The first World’s Fair took place in 1851 under the title Great Exhibition of the Works of Industry of All Nations, at London’s Crystal Palace. Telescopes, the world’s biggest diamond, daguerreotypes, and pay toilets were some of main attractions. The event has been the reason for many impressive feats, perhaps the most famous being the Eiffel Tower, which was constructed for the 1889 fair in Paris. Next year (after the 2015 edition in Milan), Expo 2020 will take place in Dubai, UAE. It will involve building a new district; inviting the most countries; promoting commerce, industry, arts and culture; and fine tuning the tradition of the international exhibition. The theme for the event (which will run from 20 October 2020 to 10 April 2021) is “Connecting Minds, Creating the Future.”
During Dubai Design Week, we were invited to tour the Expo 2020 site and find out more regarding the events that will take place in the huge space—which is currently under construction. The numbers are impressive: 4.38 square kilometers of event space, 192 participating countries, 25 million visitors expected, 60+ live events per day, 200+ dining experiences involving the highest number of Michelin-starred chefs ever gathered in the same place.
The Expo site is divided into three themed districts—Opportunity, Sustainability and Mobility—and in the middle is Al Wasl Plaza. Designed by Adrian Smith + Gordon Gill Architecture, Al Wasl Plaza features a 150-meter diameter dome that can be transformed into a gigantic immersive projection screen. The structure is now ready and promises to become one of the most notable buildings in Dubai.
Next to it, visitors can get a glimpse of Santiago Calatrava‘s UAE Pavilion, whose shape is inspired by a flying falcon—the national emblem of the United Arab Emirates. The final building is taking shape under an intricate structure that will allow its “feathers” to move.
Terra, the Sustainability pavilion, resembles a sort of technological tree that will collect water and generate energy, courtesy of solar panels. Next to it, smaller round structures will be used to collect the sun’s energy as well. As the sunshine in the desert can be overwhelming, the walkways of the area are punctuated by funnel-line metallic structures, meant to create shade like palms in an oasis. Also, the tiny circular holes in the panels recall the Al Wasl Plaza and the Expo 2020 logo.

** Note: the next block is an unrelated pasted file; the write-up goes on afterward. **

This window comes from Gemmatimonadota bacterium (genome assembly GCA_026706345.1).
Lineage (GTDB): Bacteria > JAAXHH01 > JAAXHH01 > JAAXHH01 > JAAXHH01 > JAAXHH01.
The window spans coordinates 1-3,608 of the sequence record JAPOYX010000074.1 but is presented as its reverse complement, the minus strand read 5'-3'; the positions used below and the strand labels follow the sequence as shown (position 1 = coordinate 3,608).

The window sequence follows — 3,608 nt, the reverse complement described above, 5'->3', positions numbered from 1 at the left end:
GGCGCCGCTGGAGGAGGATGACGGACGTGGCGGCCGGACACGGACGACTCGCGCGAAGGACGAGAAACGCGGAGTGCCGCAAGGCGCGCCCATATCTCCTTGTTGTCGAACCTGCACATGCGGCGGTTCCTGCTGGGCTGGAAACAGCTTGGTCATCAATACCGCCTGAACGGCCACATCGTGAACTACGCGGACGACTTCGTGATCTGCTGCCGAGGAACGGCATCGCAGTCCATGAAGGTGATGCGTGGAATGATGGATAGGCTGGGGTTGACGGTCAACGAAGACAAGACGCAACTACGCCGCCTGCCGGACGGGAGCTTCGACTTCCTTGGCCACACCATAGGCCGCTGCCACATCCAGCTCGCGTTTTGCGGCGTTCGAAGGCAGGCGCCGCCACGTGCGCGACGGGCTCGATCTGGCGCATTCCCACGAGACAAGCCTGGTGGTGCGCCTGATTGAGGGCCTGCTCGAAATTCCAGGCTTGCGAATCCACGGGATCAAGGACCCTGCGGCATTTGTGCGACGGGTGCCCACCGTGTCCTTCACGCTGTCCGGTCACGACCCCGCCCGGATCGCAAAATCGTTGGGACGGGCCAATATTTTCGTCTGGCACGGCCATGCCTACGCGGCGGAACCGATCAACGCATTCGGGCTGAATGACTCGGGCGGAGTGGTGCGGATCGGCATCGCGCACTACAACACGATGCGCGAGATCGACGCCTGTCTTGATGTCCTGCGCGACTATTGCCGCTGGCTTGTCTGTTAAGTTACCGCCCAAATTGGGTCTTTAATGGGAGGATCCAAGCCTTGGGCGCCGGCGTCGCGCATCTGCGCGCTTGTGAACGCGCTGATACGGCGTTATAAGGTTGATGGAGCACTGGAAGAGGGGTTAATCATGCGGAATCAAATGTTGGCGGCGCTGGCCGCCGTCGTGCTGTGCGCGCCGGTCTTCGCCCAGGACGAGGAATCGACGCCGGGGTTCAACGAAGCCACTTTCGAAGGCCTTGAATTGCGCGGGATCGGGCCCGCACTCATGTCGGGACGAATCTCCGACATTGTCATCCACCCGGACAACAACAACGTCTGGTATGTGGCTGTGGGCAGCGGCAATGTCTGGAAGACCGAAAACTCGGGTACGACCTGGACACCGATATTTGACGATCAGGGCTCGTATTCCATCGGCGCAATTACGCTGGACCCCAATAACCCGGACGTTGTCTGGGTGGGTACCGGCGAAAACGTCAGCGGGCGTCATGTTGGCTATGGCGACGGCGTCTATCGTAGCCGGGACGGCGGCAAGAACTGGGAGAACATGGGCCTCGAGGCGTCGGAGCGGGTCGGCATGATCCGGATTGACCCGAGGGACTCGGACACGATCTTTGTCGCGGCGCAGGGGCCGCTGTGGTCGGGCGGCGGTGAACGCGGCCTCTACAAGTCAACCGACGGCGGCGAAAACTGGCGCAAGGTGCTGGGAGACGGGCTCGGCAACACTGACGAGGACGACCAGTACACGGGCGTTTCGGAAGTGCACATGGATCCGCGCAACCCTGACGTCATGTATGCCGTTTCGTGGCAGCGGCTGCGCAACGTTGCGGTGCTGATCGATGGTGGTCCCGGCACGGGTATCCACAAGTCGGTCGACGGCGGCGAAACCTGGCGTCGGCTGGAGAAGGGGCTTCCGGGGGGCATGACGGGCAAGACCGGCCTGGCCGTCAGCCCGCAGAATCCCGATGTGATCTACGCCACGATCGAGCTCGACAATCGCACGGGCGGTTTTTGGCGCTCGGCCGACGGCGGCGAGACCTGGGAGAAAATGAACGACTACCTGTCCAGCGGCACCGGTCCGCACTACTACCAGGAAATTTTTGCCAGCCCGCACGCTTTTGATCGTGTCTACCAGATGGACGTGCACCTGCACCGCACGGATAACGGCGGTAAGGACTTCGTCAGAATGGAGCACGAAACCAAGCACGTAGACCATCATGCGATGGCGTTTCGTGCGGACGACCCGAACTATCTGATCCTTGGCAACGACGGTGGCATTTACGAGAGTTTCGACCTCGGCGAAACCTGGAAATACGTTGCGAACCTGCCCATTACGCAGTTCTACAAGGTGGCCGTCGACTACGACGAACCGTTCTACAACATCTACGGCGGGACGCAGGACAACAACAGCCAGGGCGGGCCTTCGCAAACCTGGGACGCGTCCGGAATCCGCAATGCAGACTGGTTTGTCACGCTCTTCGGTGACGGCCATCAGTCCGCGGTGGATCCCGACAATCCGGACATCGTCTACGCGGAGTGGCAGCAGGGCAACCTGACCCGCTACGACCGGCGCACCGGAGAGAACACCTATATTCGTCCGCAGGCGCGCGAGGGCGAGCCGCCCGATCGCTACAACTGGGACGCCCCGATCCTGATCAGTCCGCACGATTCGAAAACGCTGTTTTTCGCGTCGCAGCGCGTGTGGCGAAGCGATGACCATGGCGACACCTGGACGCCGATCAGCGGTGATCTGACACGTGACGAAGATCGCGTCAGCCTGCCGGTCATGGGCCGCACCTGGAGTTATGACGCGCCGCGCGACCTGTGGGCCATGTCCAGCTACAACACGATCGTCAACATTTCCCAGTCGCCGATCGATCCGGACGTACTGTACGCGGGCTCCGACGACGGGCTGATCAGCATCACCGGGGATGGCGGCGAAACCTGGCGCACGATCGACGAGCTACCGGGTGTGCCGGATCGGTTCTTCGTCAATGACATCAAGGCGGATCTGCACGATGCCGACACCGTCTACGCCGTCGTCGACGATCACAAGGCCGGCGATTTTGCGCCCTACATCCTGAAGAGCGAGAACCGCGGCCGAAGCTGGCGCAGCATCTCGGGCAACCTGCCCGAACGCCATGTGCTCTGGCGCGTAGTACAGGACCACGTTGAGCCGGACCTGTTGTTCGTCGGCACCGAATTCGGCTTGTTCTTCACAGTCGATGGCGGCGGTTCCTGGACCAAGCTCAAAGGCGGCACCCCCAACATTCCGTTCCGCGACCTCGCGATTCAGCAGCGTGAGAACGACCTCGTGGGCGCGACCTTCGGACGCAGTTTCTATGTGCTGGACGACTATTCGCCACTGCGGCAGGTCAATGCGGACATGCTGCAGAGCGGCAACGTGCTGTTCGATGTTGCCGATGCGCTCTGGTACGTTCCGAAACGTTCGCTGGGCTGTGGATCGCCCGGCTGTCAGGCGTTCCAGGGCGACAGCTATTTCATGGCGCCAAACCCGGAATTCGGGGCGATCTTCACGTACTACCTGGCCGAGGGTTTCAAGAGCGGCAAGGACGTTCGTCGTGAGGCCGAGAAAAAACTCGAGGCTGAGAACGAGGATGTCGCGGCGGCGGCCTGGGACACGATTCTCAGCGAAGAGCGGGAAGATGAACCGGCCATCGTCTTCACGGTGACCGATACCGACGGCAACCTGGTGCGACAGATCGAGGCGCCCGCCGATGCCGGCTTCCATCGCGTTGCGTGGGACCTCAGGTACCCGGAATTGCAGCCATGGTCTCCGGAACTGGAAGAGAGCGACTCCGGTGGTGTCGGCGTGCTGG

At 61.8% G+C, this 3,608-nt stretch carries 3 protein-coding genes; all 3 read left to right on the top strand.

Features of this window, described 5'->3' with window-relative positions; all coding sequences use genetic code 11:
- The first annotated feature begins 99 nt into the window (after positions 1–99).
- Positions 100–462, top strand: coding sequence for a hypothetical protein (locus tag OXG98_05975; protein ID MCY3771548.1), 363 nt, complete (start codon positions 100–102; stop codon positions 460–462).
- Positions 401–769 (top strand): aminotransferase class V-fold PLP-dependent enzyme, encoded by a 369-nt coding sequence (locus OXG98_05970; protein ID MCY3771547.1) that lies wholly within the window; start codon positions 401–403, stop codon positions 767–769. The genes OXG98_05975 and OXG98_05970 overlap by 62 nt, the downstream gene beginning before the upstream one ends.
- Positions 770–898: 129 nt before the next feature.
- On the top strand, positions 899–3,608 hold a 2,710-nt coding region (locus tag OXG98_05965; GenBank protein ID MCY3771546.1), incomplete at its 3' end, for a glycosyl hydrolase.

Beyond architecture, Expo 2020 will offer a vast program of live performances, site-specific artworks, as well as a series of design- and craft-oriented workshops and activities. Established international designers will be invited to collaborate with emerging UAE-based talent, focusing on local techniques and materials, such as embroidery, natural fibers, and sand. The resulting objects will be produced and made available for purchase in specific design capsules. The proceeds from sales will go to the UAE Designer Fund in order to foster local makers and small businesses.
This is just one of the legacies that Expo 2020 aims to leave to the city—along with District 2020, the new neighborhood that will take life after the event. After a transition period, in 2021 some temporary buildings will be removed, but most of what is currently under construction will be converted into offices, residencies, creative hubs, exhibition centers and retail spaces, continuing the best tradition of the World’s Fair, which is to continue to innovate and create.